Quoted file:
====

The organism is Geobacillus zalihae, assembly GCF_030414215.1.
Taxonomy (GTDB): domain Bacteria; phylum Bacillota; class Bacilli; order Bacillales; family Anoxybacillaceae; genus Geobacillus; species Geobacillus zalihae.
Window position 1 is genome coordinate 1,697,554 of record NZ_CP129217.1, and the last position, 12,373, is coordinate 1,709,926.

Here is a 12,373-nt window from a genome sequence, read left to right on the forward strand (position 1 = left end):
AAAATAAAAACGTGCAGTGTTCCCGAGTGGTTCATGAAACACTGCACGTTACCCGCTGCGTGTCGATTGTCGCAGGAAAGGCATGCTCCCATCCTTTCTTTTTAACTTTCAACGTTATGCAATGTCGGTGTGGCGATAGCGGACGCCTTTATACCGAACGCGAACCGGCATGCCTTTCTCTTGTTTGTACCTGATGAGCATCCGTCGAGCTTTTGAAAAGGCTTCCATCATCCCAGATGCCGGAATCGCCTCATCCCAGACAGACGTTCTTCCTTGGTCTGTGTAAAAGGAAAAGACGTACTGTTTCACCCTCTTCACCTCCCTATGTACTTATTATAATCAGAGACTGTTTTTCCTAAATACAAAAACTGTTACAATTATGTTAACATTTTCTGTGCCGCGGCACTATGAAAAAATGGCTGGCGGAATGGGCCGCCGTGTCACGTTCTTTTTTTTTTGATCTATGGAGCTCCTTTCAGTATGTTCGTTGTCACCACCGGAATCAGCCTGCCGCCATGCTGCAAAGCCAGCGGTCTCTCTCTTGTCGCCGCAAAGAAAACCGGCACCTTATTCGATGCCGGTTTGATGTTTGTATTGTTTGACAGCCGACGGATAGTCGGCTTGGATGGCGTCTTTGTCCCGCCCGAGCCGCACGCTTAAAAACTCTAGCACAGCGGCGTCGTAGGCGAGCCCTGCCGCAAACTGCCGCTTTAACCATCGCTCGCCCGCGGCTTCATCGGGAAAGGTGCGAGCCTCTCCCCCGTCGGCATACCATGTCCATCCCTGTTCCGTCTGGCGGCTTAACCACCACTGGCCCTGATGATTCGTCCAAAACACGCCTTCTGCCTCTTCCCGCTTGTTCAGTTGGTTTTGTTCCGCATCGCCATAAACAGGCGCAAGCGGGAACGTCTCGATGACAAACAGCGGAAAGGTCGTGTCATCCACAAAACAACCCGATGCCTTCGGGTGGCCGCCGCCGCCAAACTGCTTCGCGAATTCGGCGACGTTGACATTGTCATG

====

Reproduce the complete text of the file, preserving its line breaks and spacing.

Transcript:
The organism is Geobacillus zalihae, assembly GCF_030414215.1.
Taxonomy (GTDB): domain Bacteria; phylum Bacillota; class Bacilli; order Bacillales; family Anoxybacillaceae; genus Geobacillus; species Geobacillus zalihae.
Window position 1 is genome coordinate 1,697,554 of record NZ_CP129217.1, and the last position, 12,373, is coordinate 1,709,926.

Here is a 12,373-nt window from a genome sequence, read left to right on the forward strand (position 1 = left end):
AAAATAAAAACGTGCAGTGTTCCCGAGTGGTTCATGAAACACTGCACGTTACCCGCTGCGTGTCGATTGTCGCAGGAAAGGCATGCTCCCATCCTTTCTTTTTAACTTTCAACGTTATGCAATGTCGGTGTGGCGATAGCGGACGCCTTTATACCGAACGCGAACCGGCATGCCTTTCTCTTGTTTGTACCTGATGAGCATCCGTCGAGCTTTTGAAAAGGCTTCCATCATCCCAGATGCCGGAATCGCCTCATCCCAGACAGACGTTCTTCCTTGGTCTGTGTAAAAGGAAAAGACGTACTGTTTCACCCTCTTCACCTCCCTATGTACTTATTATAATCAGAGACTGTTTTTCCTAAATACAAAAACTGTTACAATTATGTTAACATTTTCTGTGCCGCGGCACTATGAAAAAATGGCTGGCGGAATGGGCCGCCGTGTCACGTTCTTTTTTTTTTGATCTATGGAGCTCCTTTCAGTATGTTCGTTGTCACCACCGGAATCAGCCTGCCGCCATGCTGCAAAGCCAGCGGTCTCTCTCTTGTCGCCGCAAAGAAAACCGGCACCTTATTCGATGCCGGTTTGATGTTTGTATTGTTTGACAGCCGACGGATAGTCGGCTTGGATGGCGTCTTTGTCCCGCCCGAGCCGCACGCTTAAAAACTCTAGCACAGCGGCGTCGTAGGCGAGCCCTGCCGCAAACTGCCGCTTTAACCATCGCTCGCCCGCGGCTTCATCGGGAAAGGTGCGAGCCTCTCCCCCGTCGGCATACCATGTCCATCCCTGTTCCGTCTGGCGGCTTAACCACCACTGGCCCTGATGATTCGTCCAAAACACGCCTTCTGCCTCTTCCCGCTTGTTCAGTTGGTTTTGTTCCGCATCGCCATAAACAGGCGCAAGCGGGAACGTCTCGATGACAAACAGCGGAAAGGTCGTGTCATCCACAAAACAACCCGATGCCTTCGGGTGGCCGCCGCCGCCAAACTGCTTCGCGAATTCGGCGACGTTGACATTGTCATG